"Today we welcome Liz Smith to the New York Social Diary. I’ve been a fan of Liz’s since before I knew her name – when she wrote the Cholly Knickerbocker column for Igor Cassini’s byline in the old New York Journal-American. She was my inspiration for a column since I started writing the Diary almost two decades ago in Quest magazine. The factor of inspiration: her seemingly unlimited knowledge about New York life in terms of Broadway, culture, and society, as well as a strong connection to Hollywood; and her approach to the subject. She’s canny and smart, but she’s nice. She sheds a bright and good light on people and their work. She’s not naïve but she’s not armed with attitude either. She’s been very generous to me and JH in promoting our work on the NYSD. So we are very honored to have the pleasure of her contribution. Welcome aboard, Liz!!" (NYSocialDiary)


"'I'm probably the only presenter here who has actually slept with Catherine Deneuve,' Susan Sarandon told the audience last night at Alice Tully Hall, where boldfaced names like Martin Scorsese and Glenn Close had turned out to pay tribute to the great French film actress. Before Deneuve took the stage to receive the Film Society of Lincoln Center's 2012 Chaplin Award, many of her greatest moments on celluloid were played on the big screen—including the steamy sex scene in The Hunger that Sarandon was referring to. 'We were, of course, kind of nervous about the love scene, and in the beginning everyone was in the rafters watching, and after about three days, they couldn't have cared less,' Sarandon told Style.com before the ceremony. 'She really is the consummate pro.' Following other remarks by directors François Ozon and James Gray and Deneuve's daughter Chiara Mastroianni, Scorsese summed up the icon in just a few words: 'For me, Deneuve is French cinema,' he said." (Style)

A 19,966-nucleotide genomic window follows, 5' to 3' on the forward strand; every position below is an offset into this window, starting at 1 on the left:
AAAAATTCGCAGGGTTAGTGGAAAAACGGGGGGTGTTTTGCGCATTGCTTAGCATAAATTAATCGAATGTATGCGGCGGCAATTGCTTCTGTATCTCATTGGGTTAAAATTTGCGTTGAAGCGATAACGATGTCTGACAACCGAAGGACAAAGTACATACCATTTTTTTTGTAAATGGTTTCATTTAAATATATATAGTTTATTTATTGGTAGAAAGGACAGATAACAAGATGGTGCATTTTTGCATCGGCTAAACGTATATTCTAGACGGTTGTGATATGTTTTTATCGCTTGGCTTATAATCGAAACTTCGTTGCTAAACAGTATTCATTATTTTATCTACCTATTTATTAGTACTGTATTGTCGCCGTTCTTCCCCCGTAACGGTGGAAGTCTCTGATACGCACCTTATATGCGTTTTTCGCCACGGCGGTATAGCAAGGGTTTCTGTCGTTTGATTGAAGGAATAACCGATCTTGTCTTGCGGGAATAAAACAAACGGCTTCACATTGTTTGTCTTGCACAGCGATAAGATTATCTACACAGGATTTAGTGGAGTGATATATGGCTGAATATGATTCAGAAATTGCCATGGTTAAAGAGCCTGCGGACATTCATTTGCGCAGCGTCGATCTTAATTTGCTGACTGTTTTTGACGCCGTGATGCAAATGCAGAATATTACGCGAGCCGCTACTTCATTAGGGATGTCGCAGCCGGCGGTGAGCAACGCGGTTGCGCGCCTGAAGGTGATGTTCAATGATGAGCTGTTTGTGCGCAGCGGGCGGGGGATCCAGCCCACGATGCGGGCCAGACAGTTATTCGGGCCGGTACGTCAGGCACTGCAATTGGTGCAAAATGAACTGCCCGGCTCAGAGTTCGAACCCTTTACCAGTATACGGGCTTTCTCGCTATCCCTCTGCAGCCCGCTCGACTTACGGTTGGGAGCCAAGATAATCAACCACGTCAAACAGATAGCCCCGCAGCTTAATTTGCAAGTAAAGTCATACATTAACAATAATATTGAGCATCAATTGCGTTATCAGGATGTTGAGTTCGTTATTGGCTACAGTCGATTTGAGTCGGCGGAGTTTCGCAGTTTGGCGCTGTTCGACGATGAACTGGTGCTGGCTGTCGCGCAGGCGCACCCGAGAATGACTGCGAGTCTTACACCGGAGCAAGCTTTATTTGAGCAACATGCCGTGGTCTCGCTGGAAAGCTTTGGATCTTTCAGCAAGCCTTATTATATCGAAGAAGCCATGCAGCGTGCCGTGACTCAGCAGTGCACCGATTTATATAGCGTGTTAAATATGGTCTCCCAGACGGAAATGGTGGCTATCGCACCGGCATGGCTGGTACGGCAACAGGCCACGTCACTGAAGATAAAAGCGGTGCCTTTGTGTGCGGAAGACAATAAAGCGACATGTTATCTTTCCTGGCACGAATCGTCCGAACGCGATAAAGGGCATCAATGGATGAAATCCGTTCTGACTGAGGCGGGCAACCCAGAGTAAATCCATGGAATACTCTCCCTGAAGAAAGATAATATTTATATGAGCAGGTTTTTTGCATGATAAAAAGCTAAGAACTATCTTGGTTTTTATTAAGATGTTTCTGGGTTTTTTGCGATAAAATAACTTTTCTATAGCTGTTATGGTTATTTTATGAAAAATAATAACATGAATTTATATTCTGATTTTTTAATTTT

"Ah, the bliss, the ignorance, and the plights of a damsel's existence, whether in the throes of distress or not. Such was the fodder for brilliant director Whit Stillman's new film, Damsels In Distress, enjoyed by a truly packed house at The Cinema Society, Brooks Brothers and Town & Country-sponsored screening at The Tribeca Grand last night. Firstly, some background on where Stillman's epically-anticipated latest (14 years since his most recent film, The Last Days of Disco!) came to fruition. It involved a certain Pepto-pink and tangerine awning-ed coffee spot, apparently, thanks to a swell New York Times Magazine profile on the mysterious director. 'One of my joke reasons I say for having left the United States in '98 was that French roast coffee took over New York, so I went to France where I found better, non-French-roast coffee in Paris,' Stillman explained. 'I came back to the United States when Dunkin' Donuts coffee came to New York—it was the return of good American coffee, without that horrible, bitter Starbucks flavor. I found a very nice Dunkin' Donuts on Christopher Street that had plugs.'  Gathered to see the fruits of Whitman's Dunkin'-addled labors were the likes of Dylan McDermott, Andie MacDowell, Daniel Merriweather, Nora Zehetner, Amy Sacco, Tara Subkoff, Euan Rellie, and Town & Country EIC Jay Fielden, and a Gossip Girl quartet of Chace Crawford, Kelly Rutherford, Matthew Settle, and Caroline Lagerfelt." (FashionweekDaily)